She nearly wept when she saw the first jumble of data plucked from the whirl in her head and etched into the once-upon-a-time linear expression that always ended in happily-ever-after. Perfectly balanced, beautifully symmetrical -- the signs, the figures, the symbols promised the moment of clarity in the confusion, forever recorded. Solved.

Except. . . In all of her time here, she'd never met another who could speak to her in this language.

The loss was without remedy.

She knew from her other life that her work seemed solitary to some, not material to build relationships upon, but those perceptions were wrong. Finding another who knew the rhythms and logics always meant a link established between them, a center in her re-marked through their connection.

She'd had that. She'd had so much of that; she could almost pretend that those who read the signs the way she could surrounded her tightly, a protective shield of people thinking thoughts much like hers, a wealth of like-mindedness grounding her in the wilds of unpunctuated expressions.

That had all changed here. There was no one . . . There was nothing. Only memories.

The memories skipped, gaps in the narrative mending by means of substitutions: youth, indicated by symbol x, family death number two demarcated by the touch of sharp thistle. The smell of pungent rotting carcass stood in for the lonely first years of learning to express emptiness with the appropriate diagramming.

Shortcut to the time closest, the person nearest, for whom there was no sign equal to her significance. She had a name, but these days it was all Fred could do to remember her own. If she could only hold so much that was dear, the name itself mattered little.

Funny, though convinced there had been softness and feather-light touches, Fred remembered mostly the dullness present when she'd been gone, the stretches of time pulled taut and wide between them in her absence. Had she been away from Fred so very often? Was the separation great than their moments of intersection? Hard to tell, no matter how many taps she could now make as loud as she wished. No longer digit driven to bone, but pebble to stone, sometimes her head to spongy damp earth . . . tap, tap, tap.

Fred connected moments to measure herself. She was pretty "pretty little thing, aren't you?" her uncle said darkly when he caught her alone in the playroom. She was bright "too bright to ever get herself a man" her mother murmured loud enough for her to hear. She was lonely "you looked so lonely sitting there in class, apart from the others in lab" she'd explained when asked why she had first joined Fred in that tear-stained second year. She was lucky, "lucky to attach yourself to someone so destined to shine in the profession" her male advisor assured her. She was wrong, "wrong if you think I'll let you distract me, if you think that I'll let you hold me back from success" she'd told Fred.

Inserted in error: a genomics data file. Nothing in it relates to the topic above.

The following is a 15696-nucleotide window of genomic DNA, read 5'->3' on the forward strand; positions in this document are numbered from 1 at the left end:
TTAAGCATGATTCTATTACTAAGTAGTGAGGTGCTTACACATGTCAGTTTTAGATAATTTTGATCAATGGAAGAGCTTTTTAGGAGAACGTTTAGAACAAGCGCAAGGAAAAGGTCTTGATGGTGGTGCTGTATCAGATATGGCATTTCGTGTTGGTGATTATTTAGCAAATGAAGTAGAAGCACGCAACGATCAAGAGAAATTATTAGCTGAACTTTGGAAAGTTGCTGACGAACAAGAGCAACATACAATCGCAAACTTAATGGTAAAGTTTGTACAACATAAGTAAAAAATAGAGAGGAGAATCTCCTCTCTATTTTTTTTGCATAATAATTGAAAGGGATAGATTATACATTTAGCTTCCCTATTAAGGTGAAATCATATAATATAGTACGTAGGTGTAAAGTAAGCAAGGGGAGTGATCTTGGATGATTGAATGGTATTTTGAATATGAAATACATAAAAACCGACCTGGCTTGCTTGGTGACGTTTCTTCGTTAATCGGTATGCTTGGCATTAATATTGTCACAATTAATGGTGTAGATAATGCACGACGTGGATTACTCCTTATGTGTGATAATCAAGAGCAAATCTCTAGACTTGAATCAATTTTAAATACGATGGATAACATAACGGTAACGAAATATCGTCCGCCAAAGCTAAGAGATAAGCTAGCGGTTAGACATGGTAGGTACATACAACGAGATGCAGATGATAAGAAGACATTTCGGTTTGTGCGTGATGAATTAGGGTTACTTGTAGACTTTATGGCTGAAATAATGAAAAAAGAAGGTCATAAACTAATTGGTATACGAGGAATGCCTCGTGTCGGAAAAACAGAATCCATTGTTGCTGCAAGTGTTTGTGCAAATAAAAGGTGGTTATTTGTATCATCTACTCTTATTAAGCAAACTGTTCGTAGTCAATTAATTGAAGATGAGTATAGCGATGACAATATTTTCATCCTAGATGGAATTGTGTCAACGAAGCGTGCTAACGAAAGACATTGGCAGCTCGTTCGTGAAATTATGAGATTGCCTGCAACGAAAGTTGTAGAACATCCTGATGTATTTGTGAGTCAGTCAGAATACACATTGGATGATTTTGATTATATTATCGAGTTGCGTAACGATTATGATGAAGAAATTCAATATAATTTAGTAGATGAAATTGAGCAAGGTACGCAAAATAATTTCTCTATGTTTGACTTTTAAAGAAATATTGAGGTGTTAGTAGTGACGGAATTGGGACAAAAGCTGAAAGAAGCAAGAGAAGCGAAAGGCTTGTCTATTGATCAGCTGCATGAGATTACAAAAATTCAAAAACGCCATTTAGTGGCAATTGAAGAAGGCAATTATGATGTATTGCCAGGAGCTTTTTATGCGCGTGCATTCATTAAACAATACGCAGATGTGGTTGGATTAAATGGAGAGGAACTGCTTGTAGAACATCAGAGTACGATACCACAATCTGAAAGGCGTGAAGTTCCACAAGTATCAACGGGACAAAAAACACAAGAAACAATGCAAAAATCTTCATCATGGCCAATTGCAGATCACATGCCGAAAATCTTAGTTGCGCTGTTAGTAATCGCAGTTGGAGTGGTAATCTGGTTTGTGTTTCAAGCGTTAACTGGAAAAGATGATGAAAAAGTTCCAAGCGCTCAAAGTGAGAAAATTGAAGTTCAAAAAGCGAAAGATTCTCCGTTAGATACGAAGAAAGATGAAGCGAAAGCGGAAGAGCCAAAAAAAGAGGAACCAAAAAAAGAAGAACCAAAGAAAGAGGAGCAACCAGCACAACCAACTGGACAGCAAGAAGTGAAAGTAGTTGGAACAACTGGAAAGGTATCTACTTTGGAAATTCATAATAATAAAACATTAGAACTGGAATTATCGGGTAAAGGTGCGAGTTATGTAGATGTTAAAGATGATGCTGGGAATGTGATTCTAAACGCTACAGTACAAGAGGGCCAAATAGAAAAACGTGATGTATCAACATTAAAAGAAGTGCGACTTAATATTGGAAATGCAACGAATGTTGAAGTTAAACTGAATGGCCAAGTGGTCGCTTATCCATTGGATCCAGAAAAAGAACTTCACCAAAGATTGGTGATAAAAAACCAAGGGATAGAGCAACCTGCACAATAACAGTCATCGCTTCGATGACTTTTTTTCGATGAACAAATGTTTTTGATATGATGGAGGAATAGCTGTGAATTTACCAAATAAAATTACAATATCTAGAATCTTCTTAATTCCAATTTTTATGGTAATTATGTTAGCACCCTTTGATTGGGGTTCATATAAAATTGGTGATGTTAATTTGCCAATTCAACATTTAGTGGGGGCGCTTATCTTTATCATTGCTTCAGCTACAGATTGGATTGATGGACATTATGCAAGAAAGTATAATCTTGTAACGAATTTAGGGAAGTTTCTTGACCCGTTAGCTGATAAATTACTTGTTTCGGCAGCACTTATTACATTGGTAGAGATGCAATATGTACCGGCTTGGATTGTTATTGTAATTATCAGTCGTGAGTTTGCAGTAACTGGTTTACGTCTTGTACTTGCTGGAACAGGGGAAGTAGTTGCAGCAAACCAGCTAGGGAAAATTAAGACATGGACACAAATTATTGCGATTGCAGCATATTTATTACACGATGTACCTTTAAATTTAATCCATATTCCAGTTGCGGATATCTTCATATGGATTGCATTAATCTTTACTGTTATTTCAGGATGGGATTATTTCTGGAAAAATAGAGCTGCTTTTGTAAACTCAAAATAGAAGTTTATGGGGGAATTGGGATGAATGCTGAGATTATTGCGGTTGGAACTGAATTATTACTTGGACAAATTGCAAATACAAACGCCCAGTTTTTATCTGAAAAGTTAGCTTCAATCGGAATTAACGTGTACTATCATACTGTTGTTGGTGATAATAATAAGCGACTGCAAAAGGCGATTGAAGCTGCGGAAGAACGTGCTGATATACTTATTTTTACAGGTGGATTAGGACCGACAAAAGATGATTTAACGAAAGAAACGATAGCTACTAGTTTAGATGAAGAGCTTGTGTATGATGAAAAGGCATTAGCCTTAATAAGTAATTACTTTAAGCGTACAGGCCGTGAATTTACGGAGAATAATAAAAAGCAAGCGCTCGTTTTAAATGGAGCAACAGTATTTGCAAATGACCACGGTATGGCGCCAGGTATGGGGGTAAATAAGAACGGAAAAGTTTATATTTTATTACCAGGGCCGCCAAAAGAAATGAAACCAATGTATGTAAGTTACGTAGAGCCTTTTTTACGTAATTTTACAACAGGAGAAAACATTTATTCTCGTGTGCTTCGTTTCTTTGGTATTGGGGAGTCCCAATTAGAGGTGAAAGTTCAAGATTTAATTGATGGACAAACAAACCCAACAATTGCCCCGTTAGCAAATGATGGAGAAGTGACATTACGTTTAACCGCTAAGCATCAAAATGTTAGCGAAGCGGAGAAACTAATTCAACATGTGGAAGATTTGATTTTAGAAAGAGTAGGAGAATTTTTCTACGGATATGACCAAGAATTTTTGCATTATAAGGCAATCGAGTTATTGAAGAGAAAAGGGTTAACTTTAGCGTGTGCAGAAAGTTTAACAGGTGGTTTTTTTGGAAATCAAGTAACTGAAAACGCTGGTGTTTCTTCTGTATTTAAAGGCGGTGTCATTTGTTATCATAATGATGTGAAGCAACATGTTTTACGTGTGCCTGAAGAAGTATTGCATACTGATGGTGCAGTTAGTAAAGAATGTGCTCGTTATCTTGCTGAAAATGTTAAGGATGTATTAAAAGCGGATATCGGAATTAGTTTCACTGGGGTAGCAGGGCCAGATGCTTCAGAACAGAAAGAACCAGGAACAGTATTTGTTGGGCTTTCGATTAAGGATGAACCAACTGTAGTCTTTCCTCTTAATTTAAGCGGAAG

"But I didn't," Fred said softly. "I didn't think that." But there was no one to hear her say that now.

They'd spoken all the same languages once. Exchanged looks that signaled, "If you're ready, I am" that meant leaving together from the department, from a dinner party. Sighs, gasps, the whole register of sounds announcing breath being drawn in a desperate moment of passion. A taste Fred remembered, like sweat but thicker, higher on the scale in flavor.

And the signs and markings, they'd shared those too -- from the first and final step in the proofs to all the links in between. They'd painted the walls of their place with a special substance that made the surface it covered like a chalkboard.

Fred didn't need that substance at the cave. The walls and the charred stubs worked well enough. Burnt bones worked the best.

She was settled in the cave.

There was a year in between, another Christmas -- year one or year two from when she'd set the barn on fire? It depended on when she started the count. At zero or at one -- and which calendar was she meant to use? What was the proper measure of time in a world with two suns, where humans were cows, when no one was coming for her, not now, not ever?

"I'll begin at zero," Fred said quietly so as not to startle herself. "I'll start at zero and I'll make my reckoning from there."